This time of year, I always find it interesting the number of articles telling you the top languages you should learn. Yes, there’s a steady stream of these types of articles throughout the year but right at the end when a new year is about to start is when I’ve seen them the most. Titles typically include something along the lines of “Top Five languages to learn in 2020”, “Languages to improve your developer life”, “Programming Languages that you need to know in 2020”. I do always take a look at these articles because I’m interested to see what people are suggesting and along with keeping up to date with current trends in the industry, but I do have some issues with a good number of these articles, not all of them but a lot of them.

Most of the articles always seem to justify learning a new language being linked to the popularity of that language and your success as a developer, usually with something like pay being associated with it. To me those are not necessarily the best motivators for learning a new language, honestly, if you’re currently working at a company that’s using a certain language it may be more beneficial to expand your mastery of that language versus learning a new one. Let’s just think about learning something new, if you’re trying to learn something that you’re not interested in you are going to have a very hard time staying motivated and interested in it. You’re going to find that you have an easier time trying to learn something that you’re interested in rather than forcing yourself to learn something that you feel may have some benefit down the road.

I’m sure if you glance at any of these articles, you’ll see the same languages pop up from time to time, currently, the top languages are Python, Java, and JavaScript. All valid languages to learn, with interesting aspects of developing applications but having learned many different languages in my career, I feel that it’s better to learn new concepts than just a new syntax. Many of the top languages only have slightly different syntax but do have a lot of the same concepts that are overlapping with each other. This is great because it does make learning easier through association but may not have as much benefit as learning new concepts that are foreign to you. With the idea that if you’re going to invest time into learning something new, you’d want to have the most bang for the buck. The recommendation that I give is, I believe that everyone should learn functional programming, there are many languages that can help with this but many of the concepts can be used in other languages, like the one you use every day. This is why I feel that functional programming has a greater value than just learning the next trending language.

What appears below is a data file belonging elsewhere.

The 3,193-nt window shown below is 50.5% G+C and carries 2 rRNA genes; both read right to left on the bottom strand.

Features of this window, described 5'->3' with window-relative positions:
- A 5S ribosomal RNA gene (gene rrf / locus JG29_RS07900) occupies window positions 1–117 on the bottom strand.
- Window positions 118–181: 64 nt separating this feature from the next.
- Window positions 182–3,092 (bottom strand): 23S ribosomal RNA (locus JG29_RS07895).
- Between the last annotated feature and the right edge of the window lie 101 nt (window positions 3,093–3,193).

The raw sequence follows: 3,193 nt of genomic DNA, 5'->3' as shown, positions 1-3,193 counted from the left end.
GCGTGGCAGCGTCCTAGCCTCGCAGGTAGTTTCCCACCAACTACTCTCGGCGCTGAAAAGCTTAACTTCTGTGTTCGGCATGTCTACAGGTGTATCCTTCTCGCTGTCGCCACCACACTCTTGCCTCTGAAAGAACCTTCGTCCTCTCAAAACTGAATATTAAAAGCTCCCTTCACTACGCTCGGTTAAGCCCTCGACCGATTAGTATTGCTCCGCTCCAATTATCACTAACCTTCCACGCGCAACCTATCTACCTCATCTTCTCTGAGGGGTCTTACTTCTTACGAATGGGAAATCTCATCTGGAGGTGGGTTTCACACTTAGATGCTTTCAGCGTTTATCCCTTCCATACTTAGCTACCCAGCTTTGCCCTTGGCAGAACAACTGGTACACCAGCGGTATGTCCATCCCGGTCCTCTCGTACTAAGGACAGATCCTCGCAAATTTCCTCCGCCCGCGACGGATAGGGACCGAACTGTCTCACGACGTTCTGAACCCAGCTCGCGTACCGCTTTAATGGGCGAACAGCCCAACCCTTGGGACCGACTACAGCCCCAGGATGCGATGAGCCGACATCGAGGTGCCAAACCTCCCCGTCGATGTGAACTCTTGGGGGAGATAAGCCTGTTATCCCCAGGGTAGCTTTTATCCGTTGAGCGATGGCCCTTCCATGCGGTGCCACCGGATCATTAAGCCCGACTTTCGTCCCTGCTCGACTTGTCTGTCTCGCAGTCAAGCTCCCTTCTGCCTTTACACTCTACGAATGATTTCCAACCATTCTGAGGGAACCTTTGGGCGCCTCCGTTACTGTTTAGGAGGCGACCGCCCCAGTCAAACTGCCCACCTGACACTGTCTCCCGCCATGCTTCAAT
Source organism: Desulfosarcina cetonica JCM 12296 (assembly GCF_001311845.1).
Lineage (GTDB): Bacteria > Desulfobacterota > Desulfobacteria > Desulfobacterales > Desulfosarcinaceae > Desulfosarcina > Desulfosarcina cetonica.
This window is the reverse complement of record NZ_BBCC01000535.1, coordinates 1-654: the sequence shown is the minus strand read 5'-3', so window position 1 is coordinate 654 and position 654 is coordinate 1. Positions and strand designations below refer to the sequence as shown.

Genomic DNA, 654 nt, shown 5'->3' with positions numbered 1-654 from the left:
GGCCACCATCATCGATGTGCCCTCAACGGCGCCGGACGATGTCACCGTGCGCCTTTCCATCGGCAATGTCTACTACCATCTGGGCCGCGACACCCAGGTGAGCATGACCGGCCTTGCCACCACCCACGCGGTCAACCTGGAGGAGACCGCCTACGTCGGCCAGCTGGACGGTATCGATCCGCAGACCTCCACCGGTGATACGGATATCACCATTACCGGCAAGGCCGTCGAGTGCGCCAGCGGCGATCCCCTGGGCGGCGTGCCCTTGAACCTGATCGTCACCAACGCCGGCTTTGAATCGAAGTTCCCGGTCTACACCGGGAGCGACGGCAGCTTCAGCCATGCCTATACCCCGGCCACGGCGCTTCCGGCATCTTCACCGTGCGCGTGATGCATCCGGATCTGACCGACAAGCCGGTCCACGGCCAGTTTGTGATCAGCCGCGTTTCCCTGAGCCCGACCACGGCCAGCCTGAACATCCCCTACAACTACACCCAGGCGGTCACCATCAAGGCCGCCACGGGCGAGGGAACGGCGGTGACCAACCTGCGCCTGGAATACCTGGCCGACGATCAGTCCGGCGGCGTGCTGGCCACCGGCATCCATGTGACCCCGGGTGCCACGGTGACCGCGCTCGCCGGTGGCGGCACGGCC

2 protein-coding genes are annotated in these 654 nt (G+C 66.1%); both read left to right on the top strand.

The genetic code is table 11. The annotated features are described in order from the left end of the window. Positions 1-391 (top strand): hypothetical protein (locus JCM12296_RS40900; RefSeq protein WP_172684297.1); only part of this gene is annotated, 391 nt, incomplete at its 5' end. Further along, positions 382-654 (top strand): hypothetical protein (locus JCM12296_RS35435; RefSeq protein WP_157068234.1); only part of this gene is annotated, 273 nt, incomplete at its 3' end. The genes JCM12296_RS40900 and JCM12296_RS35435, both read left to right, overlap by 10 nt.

Why Isn’t Functional Programming the Norm?Richard Feldman

There’s a wide range of functional programming languages all with their own concepts and things that they can teach you. I feel confident no matter what functional programming language you choose you will learn something that increases your development skills and allow you to think about solving problems in different ways no matter what the language. The following is a list of languages that intrigue me, but this is by no means is a complete list of functional languages, I would consider this just a taste of languages that are out there. Try to find a language that intrigues you to make it more exciting to learn!